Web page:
The Routledge Companion to Air Transport Management brings together aviation scholars recognized as leaders in their respective areas from across the globe. Building upon research into U.S. and international airline operations, Dr. Dawna Rhoades authors the chapter “Airline Service Quality and the Consumer Experience,” and Dr. Blaise Waguespack authors the chapter “Airline Marketing.”
The book provides a unique series of chapters on air transport issues with the airline and airport industries, as well as the challenges facing managers in those respective fields. Within the handbook’s 25 chapters, it provides a unique repository of current knowledge and critical debate covering key sectors of the air transport industry to provide a definitive, trustworthy resource that is both vital and new to researchers, scholars and students of air transport management.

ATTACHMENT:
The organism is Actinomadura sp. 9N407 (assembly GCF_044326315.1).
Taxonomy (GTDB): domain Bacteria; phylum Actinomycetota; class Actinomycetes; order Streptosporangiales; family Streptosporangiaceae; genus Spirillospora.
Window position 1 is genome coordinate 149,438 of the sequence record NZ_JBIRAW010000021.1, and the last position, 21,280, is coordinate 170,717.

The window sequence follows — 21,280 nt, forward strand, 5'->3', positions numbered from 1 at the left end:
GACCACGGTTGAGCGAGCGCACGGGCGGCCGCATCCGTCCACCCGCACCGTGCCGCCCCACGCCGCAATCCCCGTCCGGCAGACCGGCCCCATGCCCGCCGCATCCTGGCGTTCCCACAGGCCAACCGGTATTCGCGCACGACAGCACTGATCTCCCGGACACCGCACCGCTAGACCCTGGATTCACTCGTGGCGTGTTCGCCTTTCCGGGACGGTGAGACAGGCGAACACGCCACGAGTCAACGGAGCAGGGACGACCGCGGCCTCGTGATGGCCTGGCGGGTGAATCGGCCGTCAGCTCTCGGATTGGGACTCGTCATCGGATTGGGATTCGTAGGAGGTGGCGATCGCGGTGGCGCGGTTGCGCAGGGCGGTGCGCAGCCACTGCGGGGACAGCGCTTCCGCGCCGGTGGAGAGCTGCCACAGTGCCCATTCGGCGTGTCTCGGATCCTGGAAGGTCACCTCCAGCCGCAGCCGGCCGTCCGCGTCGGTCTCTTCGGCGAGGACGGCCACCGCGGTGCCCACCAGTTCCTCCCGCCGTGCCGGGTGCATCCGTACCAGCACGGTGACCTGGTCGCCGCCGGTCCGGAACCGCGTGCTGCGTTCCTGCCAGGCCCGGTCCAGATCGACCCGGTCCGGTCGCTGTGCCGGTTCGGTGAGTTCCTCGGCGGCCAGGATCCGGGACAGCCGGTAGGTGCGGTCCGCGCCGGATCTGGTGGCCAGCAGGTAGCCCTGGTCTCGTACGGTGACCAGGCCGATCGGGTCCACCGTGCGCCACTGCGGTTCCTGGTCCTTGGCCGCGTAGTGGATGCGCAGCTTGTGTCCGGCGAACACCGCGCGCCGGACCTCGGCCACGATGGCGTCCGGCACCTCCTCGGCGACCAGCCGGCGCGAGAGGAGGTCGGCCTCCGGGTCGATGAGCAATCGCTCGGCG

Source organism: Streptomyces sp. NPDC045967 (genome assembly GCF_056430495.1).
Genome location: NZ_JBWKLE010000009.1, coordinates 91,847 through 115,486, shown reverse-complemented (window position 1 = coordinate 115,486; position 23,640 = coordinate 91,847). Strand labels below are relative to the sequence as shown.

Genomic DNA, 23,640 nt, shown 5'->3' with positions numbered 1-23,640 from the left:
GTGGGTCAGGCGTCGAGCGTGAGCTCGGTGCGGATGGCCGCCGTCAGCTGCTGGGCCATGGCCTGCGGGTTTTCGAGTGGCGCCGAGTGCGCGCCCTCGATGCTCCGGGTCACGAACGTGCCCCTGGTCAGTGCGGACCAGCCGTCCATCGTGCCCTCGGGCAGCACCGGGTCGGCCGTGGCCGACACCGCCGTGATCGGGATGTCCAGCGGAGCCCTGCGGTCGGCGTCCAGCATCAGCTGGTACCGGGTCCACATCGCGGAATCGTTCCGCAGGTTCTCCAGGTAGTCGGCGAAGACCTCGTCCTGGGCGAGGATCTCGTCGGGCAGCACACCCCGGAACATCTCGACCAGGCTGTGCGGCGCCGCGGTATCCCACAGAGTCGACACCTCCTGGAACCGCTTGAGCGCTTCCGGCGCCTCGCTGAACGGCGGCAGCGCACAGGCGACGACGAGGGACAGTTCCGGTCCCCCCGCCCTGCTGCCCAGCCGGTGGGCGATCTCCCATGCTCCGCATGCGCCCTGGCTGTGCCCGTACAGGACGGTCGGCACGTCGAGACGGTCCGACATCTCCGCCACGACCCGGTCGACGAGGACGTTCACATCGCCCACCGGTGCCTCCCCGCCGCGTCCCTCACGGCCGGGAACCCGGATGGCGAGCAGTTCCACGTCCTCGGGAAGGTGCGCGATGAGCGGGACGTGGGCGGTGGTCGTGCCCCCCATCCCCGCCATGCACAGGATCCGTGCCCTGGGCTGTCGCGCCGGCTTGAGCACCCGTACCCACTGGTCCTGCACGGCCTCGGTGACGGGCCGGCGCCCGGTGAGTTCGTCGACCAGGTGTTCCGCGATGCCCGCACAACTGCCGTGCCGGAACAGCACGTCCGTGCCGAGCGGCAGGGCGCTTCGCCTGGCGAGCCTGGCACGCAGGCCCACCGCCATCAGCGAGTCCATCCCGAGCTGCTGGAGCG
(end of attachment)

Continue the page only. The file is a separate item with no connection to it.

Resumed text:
Learn more about the Routledge Companion to Air Transport Management.
Embry-Riddle Aeronautical University is proud to announce the Prescott Campus' new School of Business. The official unveiling of the school took place at a launch party on Feb. 1 attended by campus and community members, followed by a visit from University President Dr. P. Barry Butler on Feb. 9.
Finding an aircraft wing, machine guns, cannon balls, shackles, a cock pit door and other artifacts from a crashed Tuskegee Airman’s aircraft in the cold waters of Lake Huron and a wrecked slave ship near Key Largo buried on the ocean floor may not sound as glamorous as treasure hunting for gold or silver.
On the back of Dr. Jason Aufdenberg’s long-tail cargo bicycle is everything he needs if he breaks down, experiences heavy rain or other unexpected events. From a pump, tubes, patches, first-aid kit and ponchos, the “trunk,” as he calls it, on his hybrid mountain and road bike can even hold four bags of groceries.
Embry-Riddle Aeronautical University’s Worldwide Campus will offer a free, two-week online class focusing on aircraft maintenance, inspections, safe and efficient integration of daily operations and how to effectively manage global challenges facing the industry.